Money and Exchange III: Market



Historically, it must first emerge that people buy something, that is, that they can and must buy and sell each other things. In all early communal groups, the supply system initially proceeds over people's personal connections and hierarchical dependencies, that is, totally without the mediation of anything like money. And this kind of supply system initially endures, even if money emerges, if certain things – most obviously but not only, coins – are used as a means of exchange. The occasions and above all the added necessity to use things in this way, for purchasing, were quite restricted for a very long time. Once such occasions become institutionalized, they are local markets: an event with a few stalls for a strictly limited time with a strictly limited range of merchandise. And at these local markets a regulation could require that payment must be made with a very specific means of exchange, but usually other things could also serve as payment.

In the 16th century it comes to a transition from local markets to a common market

Only towards the end of the so-called long 16th century in Western Europe, through supraregional trade fairs, an ever denser trading network, and above all through the strictly money-mediated movement of goods between cities and their surrounding regions, does it come to a transition from such local markets to a common market. This institution that lends its name to the market economy, didn't grow with natural necessity from the use of a means of exchange, that is, from using money. Quite the reverse: it is the institution of the market that gives rise to the use of money as universal medium of exchange, the transformation of an until-then quite limited use of money into the money that from then on rules the world.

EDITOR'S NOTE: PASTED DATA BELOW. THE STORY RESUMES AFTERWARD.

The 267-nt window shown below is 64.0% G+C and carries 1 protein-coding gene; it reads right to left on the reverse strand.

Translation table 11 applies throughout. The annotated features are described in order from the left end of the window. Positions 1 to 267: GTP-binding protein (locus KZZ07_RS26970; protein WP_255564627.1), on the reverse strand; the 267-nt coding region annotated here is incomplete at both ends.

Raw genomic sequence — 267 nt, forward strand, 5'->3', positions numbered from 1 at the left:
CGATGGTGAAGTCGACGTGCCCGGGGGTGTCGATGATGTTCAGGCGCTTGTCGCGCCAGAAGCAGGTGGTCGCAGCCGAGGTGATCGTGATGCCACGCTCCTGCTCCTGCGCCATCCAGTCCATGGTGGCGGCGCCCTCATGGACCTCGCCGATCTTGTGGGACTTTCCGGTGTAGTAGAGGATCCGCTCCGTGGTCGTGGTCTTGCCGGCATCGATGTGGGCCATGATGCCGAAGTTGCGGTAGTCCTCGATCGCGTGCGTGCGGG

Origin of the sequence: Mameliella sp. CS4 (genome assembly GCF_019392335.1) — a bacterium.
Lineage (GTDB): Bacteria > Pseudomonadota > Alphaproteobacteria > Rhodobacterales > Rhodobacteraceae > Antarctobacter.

The market no longer mediates tangible goods against tangible payment only

The market, unlike the market stands of the past, no longer mediates tangible goods against tangible payment only; rather it mediates as far as it reaches basically everything in the form of money and goods. Today: worldwide. What someone has to sell here competes with everything that anyone anywhere else wants to sell. The possibility of making a profit here depends on corresponding powers that exist somewhere else. The poverty or prosperity of peoples depends on how the dealings they carry out under the aegis of their states turn out compared with the dealings undertaken in every other conceivable state. The value of its national money can depend on how robustly the issuing nation can assert appropriate conditions for itself in all other parts of the world. And so on.

Mediating of all this and mediation of this kind is the market.

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